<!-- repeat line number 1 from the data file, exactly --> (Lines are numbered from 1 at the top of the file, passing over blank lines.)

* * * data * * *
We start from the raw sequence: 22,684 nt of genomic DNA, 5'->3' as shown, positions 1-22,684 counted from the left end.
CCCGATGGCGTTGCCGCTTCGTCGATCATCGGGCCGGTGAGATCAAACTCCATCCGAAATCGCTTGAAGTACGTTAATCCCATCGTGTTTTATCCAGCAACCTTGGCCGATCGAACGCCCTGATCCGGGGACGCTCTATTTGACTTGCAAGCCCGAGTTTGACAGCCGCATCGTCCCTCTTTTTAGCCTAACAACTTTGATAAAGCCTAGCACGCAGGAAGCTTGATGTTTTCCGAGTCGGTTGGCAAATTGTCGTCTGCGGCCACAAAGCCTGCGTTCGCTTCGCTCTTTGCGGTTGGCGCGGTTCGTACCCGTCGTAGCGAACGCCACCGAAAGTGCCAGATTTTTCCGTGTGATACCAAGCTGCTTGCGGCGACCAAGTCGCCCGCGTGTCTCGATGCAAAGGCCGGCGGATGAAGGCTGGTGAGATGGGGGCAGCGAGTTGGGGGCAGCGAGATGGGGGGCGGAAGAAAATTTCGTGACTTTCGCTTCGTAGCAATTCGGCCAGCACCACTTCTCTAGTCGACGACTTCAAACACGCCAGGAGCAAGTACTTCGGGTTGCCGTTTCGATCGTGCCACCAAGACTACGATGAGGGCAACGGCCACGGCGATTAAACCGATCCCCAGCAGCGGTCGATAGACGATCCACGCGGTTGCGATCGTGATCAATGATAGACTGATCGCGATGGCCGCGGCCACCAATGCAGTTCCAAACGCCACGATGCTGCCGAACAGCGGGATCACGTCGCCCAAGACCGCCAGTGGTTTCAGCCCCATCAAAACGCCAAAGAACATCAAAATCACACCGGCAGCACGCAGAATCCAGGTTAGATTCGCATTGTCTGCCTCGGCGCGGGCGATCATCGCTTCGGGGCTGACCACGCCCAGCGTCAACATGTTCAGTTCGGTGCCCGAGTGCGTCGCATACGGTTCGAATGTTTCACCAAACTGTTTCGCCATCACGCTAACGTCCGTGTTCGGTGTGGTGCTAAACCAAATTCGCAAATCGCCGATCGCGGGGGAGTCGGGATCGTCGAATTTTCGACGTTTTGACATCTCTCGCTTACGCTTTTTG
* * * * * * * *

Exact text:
We start from the raw sequence: 22,684 nt of genomic DNA, 5'->3' as shown, positions 1-22,684 counted from the left end.